‘Minsk deal’, point by point

 

‘Minsk deal’, point by point

 1. A comprehensive ceasefire in eastern Ukraine. Comes into force at 00.00 (Kiev time) on February 15.

2. A pullout of heavy weapons. The parties agreed to a compromise disengagement line. Kiev is to pull artillery and other hardware from the current frontline while the rebels would do it from the frontline as it was in September, before they gained ground in a January counter-offensive. The OSCE-monitored safety zone would be 50 km to 150 km wide for weapons, depending on their range. The pullout is to be completed by March 1.

3. The OSCE will use its drone fleet and monitors on the ground, as well as satellite images and radar data to ensure that both parties stick to the deal.

4. Kiev and the rebels will negotiate the terms for future local elections in the rebel-held areas, which would bring them back into Ukraine’s legal framework. Kiev would adopt legislation on self-governance that would be acceptable for the self-proclaimed republics.

5. Kiev will declare a general amnesty for the rebels.

6. An exchange of all prisoners must be completed by the fifth day after full disengagement. That’s in 19 days, if the weapons pullback takes the full time provided for by the deal.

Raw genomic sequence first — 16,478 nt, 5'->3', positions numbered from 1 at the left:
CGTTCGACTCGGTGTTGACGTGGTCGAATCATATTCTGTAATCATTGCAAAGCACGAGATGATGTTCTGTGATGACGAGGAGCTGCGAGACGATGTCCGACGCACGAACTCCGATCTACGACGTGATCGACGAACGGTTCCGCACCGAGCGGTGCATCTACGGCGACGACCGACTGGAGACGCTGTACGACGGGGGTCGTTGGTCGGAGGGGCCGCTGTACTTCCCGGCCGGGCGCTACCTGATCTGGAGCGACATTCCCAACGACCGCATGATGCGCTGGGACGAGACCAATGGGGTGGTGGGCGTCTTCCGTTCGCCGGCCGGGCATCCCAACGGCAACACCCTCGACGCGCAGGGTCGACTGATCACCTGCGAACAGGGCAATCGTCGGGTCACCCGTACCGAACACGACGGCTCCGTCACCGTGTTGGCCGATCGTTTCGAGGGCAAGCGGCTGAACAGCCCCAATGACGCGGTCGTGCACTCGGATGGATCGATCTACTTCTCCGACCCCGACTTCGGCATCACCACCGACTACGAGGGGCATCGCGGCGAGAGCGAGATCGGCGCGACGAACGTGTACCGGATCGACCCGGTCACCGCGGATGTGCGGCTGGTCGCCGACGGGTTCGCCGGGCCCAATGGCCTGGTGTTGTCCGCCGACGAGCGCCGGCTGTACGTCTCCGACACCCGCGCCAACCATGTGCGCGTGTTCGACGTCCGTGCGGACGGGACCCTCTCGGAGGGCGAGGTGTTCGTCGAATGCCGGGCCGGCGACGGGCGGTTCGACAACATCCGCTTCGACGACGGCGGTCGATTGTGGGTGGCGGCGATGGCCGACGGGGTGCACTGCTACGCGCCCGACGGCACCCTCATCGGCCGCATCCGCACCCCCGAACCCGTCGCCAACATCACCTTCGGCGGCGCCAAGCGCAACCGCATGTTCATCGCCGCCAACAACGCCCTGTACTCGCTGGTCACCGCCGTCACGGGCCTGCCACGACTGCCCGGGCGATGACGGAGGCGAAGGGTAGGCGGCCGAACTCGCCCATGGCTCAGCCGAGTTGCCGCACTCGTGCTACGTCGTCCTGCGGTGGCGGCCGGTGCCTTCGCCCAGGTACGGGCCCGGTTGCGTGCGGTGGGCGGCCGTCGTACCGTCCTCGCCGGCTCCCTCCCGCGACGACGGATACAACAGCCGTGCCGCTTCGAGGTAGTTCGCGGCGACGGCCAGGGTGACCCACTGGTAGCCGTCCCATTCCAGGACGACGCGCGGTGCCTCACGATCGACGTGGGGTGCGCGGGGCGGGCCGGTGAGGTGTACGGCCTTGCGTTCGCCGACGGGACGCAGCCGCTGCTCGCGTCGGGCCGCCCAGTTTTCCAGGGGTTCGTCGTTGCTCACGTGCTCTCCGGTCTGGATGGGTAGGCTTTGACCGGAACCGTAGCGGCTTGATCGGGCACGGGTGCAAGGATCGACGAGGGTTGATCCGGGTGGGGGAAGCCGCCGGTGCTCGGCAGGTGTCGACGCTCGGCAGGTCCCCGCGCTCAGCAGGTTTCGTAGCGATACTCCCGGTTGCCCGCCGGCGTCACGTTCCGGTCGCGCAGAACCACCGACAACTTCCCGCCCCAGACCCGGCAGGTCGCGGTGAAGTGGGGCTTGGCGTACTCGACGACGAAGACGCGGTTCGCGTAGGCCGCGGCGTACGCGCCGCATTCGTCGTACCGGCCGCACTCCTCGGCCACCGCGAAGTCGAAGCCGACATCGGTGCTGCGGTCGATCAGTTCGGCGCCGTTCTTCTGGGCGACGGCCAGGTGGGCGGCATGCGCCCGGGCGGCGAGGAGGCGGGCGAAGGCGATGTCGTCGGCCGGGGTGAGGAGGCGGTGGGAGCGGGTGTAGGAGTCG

7. Humanitarian aid convoys will be allowed full access to the needy in the war-affected areas. An international monitoring mechanism will be provided.

8. Kiev will restore economic ties, social payments and banking services in the dissenting areas, which it cut earlier in response to the elections held by the self-proclaimed republics. Their respective governments will resume taxation and payment for utilities. This provision is subject for further negotiation.

9. After the local elections are held in the Donetsk and Lugansk regions, Kiev is to restore control over their borders with Russia. The transition may take time, which would be needed for a comprehensive constitutional reform in Ukraine.

10. All foreign troops, heavy weapons and mercenaries are to be withdrawn from Ukraine. Illegal armed groups would be disarmed, but local authorities in Donetsk and Lugansk would be allowed to have legal militia units.

11. Keiv will implement comprehensive constitutional reform by the end of the year, which would decentralize the Ukrainian political system and give privileges to Donetsk and Lugansk. The privileges include language self-determination, the freedom to appoint prosecutors and judges, and to establish economic ties with Russia.

12. The OSCE’s election monitors are to see that local elections in the self-proclaimed republics are up to international standards. The exact procedure for the elections is subject to further negotiations.

13. Talks between the “contact group” will be intensified in various ways.

 

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